Office of the Chief Herald of Malta

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Arthur Radburn
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Office of the Chief Herald of Malta

Postby Arthur Radburn » 30 Mar 2020, 14:57

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For some reason, this forum overlooked the establishment of the world's newest heraldry authority, the Office of the Chief Herald of Malta [OCHAM] a year ago, on 21 March 2019. Its officers are the Chief Herald of Arms, two deputy chief heralds and three pursuivants.

The OCHAM is part of Malta's cultural heritage authority, Heritage Malta, and has a page on Heritage Malta's website. The page contains a biography of the Chief Herald of Arms, the arms of the OCHAM, and several FAQs.

Is it just me, or do some of these FAQs (and the answers) come across as rather defensive? Examples :
* "Does the Cultural Heritage Act mention heraldry at all?"
* "Does Heritage Malta have the power to establish a new Office and to appoint an officer to that Office?"
* "If the Act of Cultural Heritage [sic] does not say anything about granting, confirming or matriculating arms, what is then the legal framework and basis for the activities of the Office of Chief Herald? Where does its mandate come from?"
* "Are the Arms used by the Office of the Chief Herald Official?"

Perhaps they have taken note of points that have been raised in recent online discussions about the OCHAM, or wish to avoid the situation that arose in Ireland some years ago, when the legality of post-1943 grants of arms was questioned in the wake of the McCarthy Mor scandal.
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Re: Office of the Chief Herald of Malta

Postby Martin Goldstraw » 02 Apr 2020, 12:33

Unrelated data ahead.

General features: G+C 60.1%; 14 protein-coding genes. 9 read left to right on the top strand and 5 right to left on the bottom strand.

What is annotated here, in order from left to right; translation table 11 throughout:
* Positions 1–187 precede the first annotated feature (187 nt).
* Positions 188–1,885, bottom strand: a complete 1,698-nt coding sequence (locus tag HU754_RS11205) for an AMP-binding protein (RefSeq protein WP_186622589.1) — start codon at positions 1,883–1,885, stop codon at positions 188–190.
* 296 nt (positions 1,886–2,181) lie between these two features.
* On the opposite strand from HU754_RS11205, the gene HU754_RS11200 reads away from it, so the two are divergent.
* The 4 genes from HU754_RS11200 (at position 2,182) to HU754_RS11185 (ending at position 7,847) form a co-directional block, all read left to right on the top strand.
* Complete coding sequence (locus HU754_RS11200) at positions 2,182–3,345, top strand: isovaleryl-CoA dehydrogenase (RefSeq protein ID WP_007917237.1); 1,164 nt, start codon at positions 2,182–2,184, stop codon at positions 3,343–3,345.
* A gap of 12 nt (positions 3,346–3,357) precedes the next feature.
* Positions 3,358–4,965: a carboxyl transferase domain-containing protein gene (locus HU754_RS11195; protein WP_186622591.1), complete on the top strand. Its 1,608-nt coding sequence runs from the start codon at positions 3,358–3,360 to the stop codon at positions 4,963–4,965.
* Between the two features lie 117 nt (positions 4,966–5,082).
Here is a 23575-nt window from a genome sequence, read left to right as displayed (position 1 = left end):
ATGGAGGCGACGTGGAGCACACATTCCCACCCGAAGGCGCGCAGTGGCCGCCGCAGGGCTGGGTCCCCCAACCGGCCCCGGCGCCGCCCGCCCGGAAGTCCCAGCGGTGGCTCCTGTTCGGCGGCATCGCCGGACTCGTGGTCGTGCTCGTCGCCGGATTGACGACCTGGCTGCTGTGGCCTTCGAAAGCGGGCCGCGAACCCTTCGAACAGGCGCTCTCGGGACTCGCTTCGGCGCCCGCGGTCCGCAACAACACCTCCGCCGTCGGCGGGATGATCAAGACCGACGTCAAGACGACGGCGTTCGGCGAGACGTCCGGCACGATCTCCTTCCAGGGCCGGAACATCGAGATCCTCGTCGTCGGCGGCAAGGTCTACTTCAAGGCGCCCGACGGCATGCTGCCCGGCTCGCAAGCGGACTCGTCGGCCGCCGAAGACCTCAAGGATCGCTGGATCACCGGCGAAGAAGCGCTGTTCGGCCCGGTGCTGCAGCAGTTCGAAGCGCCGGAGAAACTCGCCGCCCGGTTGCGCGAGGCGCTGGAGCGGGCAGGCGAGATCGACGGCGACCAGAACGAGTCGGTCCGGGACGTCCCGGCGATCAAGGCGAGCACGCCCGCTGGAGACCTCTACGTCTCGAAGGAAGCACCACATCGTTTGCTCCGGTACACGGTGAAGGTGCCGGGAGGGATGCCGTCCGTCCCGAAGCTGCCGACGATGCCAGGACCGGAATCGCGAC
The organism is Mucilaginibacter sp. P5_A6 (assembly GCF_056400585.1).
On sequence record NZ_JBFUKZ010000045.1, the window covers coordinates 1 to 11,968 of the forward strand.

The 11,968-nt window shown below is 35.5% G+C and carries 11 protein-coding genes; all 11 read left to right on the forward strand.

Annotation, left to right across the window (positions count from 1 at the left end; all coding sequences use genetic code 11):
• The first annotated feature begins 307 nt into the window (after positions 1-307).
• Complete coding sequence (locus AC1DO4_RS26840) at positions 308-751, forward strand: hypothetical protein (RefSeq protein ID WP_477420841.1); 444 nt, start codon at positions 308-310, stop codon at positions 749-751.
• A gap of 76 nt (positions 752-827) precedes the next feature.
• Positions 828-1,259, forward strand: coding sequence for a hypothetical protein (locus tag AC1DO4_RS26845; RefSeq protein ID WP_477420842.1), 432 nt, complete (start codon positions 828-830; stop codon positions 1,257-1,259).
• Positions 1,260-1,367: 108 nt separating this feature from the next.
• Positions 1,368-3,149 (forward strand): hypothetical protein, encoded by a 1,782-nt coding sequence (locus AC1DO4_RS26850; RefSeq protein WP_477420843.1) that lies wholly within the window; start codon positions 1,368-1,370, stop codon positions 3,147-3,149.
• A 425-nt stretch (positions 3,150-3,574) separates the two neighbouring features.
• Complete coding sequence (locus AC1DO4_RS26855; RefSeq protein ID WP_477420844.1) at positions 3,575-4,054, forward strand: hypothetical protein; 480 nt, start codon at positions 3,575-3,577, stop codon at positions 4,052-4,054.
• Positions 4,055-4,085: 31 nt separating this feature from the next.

Sadly, the Q&A on the website of the Chief Herald of Arms of Malta does not actually clarify whether or not the granting of new arms/matriculation of arms (especially to foreigners) and acts relating especially to the regulation of arms are lawful.

I wrote to Dr Charles A Gauci, Chief Herald of Arms of Malta, on the 23rd February asking for clarification over what legal foundation underpinned his office and created the right to grant arms anew and regulate heraldry in Malta. I wrote because I am very concerned that there may not actually be any legal basis, or foundation, for his “office” and I feel that, if the Government of Malta intended to create an heraldic authority with the right to grant arms anew and to regulate the heraldry of the country, it may have failed to ensure that proper legislation is in place.

An extract of what I am assured is from the Letters Patent confirming that armorial bearings have been assigned, ratified and confirmed by the Chief Herald of Malta (presumably in his own registers) indicates that that the authority behind his acts is cited as being by virtue of the competence vested in him as announced “by authority in the Malta Government Gazette of 25th June 2019”.

I had hoped that the Chief Herald of Malta would be able to cite something a little more authoritative than the announcement of his appointment by Heritage Malta Ltd. in the Malta Government Gazette; if that is the only “authority” he is able to cite, then it appears that there is actually no Government authority which underpins his ability to “grant and regulate” armorial bearings. The announcement he cites as his authority, in the Malta Government Gazette, was made by Heritage Malta Ltd announcing the appointment of a new employee. Heritage Malta was set up by an Act of Parliament which gave it a specific roll (Cultural Heritage Act, enacted in 2002). Nothing in the Act creating Heritage Malta Limited (his employers) allows it to grant and regulate armorial bearings. It is quite irrelevant whether the appointment by Heritage Malta Ltd of an employee was approved by the Government, the Prime Minister or the Cabinet Secretary. What is relevant is the question what lawful authority is there for the said employee to grant and to regulate arms.

The only brief the Government has given to Heritage Malta, by an Act of Parliament, is to preserve and record Malta’s heritage, not to create an entirely new roll to regulate heraldry. Given the powers granted to it in the Act, Heritage Malta can preserve and record heraldry which is a part of the country's heritage but there is absolutely nothing in its remit to create a post to regulate heraldry or to grant arms anew.